*I don't know why the design connects to power and the design that connects to GND. Connecting to GND seems to be used as a filter. But what's the reason for tying it to power? Is it to smoothly flow current for Differential Mode in a circuit without DC Bias? If anyone knows the answer, please let me know.

<Figure 11. Connect VCC to Differential Mode Termination Resistor, remove +VCC to CT>

<Figure 12. RX+, RX- (left) versus GND / RX+ versus RX->

[Figure 11]

Connect +3.3V to the terminating resistor and remove the power from CT. The potential of CT becomes 0V. If there is no DC bias voltage in the chip, and the CT does not control the bias voltage, how will it work? The current circuit state is that the terminating resistor is also being used as a pull-up, but I was curious how the waveform would come out.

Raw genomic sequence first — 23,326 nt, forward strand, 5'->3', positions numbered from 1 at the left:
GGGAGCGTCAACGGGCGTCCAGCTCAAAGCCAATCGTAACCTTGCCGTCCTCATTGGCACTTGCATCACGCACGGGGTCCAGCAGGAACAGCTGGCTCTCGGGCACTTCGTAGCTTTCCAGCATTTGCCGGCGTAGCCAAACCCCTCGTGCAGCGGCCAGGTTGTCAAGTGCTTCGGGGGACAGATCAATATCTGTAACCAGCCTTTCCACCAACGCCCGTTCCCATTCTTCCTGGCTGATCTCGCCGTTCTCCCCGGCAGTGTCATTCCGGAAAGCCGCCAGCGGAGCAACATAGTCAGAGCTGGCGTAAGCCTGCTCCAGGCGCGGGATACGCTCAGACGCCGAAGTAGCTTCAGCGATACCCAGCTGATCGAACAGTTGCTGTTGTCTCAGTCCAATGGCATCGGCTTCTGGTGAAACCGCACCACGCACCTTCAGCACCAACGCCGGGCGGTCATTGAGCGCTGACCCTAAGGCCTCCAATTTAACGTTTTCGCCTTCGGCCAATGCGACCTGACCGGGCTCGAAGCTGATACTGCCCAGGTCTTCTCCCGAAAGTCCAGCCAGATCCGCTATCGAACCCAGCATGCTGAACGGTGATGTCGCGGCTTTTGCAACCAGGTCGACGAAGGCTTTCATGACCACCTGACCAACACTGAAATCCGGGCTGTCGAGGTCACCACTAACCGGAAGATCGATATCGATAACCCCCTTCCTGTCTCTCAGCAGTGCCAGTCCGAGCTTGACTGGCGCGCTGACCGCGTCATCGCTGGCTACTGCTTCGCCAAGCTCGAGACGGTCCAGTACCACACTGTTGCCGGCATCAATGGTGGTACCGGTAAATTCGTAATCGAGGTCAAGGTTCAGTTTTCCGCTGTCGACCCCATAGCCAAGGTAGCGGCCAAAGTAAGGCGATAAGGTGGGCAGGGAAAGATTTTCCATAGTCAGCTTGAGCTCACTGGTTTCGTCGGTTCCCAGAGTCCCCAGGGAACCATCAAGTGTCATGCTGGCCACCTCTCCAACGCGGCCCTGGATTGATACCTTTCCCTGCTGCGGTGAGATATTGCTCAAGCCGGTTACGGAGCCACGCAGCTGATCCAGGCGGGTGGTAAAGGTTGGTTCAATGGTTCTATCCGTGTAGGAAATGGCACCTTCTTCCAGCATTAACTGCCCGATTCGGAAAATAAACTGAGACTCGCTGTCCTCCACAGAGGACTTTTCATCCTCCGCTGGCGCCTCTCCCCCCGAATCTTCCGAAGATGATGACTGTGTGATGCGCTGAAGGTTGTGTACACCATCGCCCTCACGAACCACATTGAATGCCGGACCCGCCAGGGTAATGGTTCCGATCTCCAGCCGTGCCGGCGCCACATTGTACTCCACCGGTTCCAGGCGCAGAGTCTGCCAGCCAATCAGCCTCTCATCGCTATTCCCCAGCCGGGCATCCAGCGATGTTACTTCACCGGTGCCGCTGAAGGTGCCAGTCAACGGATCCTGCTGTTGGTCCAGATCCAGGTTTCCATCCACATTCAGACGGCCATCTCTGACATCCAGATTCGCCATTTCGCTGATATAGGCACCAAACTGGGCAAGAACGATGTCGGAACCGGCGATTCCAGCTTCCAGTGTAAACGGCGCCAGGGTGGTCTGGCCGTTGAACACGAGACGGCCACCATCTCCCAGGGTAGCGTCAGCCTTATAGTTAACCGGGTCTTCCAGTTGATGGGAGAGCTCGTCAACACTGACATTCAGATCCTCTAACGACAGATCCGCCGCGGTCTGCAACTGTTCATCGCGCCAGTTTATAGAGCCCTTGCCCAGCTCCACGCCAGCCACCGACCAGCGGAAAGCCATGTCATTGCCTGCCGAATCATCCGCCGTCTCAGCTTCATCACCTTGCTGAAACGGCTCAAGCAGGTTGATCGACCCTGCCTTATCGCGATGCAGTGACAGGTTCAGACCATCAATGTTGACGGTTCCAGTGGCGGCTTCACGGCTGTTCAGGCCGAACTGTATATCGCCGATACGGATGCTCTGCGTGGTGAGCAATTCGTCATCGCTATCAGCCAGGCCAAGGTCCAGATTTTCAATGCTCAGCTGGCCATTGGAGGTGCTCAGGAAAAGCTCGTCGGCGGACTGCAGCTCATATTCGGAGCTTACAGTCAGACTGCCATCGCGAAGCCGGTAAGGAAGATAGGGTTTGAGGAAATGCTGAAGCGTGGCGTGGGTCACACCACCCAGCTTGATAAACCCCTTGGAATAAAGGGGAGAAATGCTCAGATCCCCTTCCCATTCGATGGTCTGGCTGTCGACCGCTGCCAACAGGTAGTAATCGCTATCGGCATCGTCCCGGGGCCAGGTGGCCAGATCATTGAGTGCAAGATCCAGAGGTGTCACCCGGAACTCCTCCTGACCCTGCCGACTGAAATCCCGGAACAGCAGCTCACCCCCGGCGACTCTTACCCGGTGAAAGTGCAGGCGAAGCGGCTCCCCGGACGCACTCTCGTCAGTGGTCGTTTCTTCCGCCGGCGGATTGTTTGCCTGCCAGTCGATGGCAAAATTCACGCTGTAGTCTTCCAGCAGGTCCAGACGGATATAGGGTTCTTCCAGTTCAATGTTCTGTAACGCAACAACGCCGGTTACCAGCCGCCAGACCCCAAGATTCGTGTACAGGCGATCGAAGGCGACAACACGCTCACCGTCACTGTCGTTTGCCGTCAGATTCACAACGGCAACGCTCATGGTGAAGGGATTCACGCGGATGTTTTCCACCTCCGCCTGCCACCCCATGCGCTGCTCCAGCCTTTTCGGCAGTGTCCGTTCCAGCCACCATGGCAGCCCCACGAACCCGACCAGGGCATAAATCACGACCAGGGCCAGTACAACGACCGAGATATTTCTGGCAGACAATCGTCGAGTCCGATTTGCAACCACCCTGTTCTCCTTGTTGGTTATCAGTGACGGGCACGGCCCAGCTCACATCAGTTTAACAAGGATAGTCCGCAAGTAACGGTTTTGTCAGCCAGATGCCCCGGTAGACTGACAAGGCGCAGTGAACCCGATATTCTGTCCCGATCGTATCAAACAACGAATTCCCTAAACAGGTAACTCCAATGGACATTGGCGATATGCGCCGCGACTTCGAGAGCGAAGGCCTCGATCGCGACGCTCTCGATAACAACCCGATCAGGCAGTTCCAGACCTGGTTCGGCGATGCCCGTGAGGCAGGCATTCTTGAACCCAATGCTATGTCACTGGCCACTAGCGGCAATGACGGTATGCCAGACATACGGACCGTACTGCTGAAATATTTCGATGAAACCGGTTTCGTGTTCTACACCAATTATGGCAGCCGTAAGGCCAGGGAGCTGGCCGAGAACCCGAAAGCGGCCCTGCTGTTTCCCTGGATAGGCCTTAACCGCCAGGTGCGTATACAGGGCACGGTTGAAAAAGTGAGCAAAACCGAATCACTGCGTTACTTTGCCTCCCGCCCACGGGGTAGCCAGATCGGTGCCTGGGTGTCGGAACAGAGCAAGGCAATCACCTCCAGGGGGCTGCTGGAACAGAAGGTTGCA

[Figure 12]

The bias voltage is not accurately set to +3.3V. Instead, Max Voltage is set to +3.3V Pull-up.

It was confirmed that the differential line waveform was captured well anyway. Anyway, even with this design, the chip reads the signal at the diff level, and the compliance test seems to pass normally. I wonder if this design is also a good design method.

(Diff Mode and Common Mode Termination are well designed, so EMC will be fine.)

**This is the part I am not familiar with. If anyone can let me know, I'd appreciate it.

In conclusion, in order to design a good Ethernet, the RJ-45 Datasheet must be carefully selected and designed according to the PHY Chip reference. There is no solution for EMC, and depending on the situation, if too much common-mode noise enters CHGND, it is also necessary to remove CHGND from the common-mode termination resistor of the Rx line. As such, many developers have their own know-how, and it seems to be a difficult topic as there are still many discussions.

## Discussions